More than a million people in Japan have reached the age of twenty this year, which is when they can drink alcohol, smoke, and marry without parental consent, and mass celebrations across the country usually mark this age. Still, it has been partially canceled this year due to the epidemic.
According to Deutsche Welle, Yokohama, the second-largest city in Japan, continued the celebrations despite being in a state of emergency, as events were held at the Pacifico Yokohama North Conference Hall and Yokohama Square, and on the second Monday of every January, young people who are about to turn 20 participate. Youthful Rites Day celebrations in local event halls or other large venues to celebrate the rites of the transition to adulthood.
“I decided to do celebrations today as I very much hoped that everyone would participate in celebrating this once-in-a-lifetime achievement,” said Fumiko Hayashi, Mayor of Yokohama.
Attendees wore face masks with traditional clothing and were temperature checked. They were reminded to keep a safe distance as participants listened to the national anthem instead of chanting it out loud.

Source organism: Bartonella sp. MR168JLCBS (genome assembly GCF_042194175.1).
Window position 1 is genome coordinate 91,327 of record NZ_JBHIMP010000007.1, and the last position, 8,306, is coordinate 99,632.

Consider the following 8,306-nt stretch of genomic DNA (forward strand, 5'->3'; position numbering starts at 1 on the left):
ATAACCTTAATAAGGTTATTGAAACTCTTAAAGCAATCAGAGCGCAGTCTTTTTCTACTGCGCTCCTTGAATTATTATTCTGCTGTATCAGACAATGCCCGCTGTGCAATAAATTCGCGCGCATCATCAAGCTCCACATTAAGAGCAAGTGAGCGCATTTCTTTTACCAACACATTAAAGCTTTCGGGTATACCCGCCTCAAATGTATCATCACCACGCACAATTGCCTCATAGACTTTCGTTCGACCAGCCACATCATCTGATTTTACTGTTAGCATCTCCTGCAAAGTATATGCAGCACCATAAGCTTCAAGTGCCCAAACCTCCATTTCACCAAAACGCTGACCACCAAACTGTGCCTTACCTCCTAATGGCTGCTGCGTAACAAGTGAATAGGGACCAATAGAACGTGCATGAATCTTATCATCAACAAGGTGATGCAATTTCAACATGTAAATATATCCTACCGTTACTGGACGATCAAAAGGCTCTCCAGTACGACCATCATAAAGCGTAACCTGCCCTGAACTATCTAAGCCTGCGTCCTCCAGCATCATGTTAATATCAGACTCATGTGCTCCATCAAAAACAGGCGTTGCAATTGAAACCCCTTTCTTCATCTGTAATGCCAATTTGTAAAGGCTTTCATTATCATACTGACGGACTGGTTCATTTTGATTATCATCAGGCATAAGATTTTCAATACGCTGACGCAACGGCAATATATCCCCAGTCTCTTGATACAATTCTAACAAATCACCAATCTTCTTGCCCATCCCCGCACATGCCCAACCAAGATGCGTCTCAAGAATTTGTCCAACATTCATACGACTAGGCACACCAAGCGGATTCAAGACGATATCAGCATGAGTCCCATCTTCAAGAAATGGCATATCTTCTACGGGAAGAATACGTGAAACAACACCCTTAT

Prime Minister Yoshihide Suga urged young people to adhere to the Coronavirus restrictions, and last week said that more than half of the new infections in Greater Tokyo, which is already under the state of emergency, were among people under the age of 30.
The concert was held in Higashiosaka, Osaka Prefecture, at the local rugby stadium. Japan has recorded nearly 4,000 Covid-19-related deaths and more than 280,000 confirmed cases, and the Tokyo Ministry of Health said late Sunday that it noticed a new variant different from the existing ones. In the UK and Brazil.
Many authorities have held alternative celebrations in Tokyo, with all 23 pavilions canceling or postponing celebrations except for one, choosing instead to present congratulatory notes online. Yuzu Fishing City in central Japan celebrated coming of age.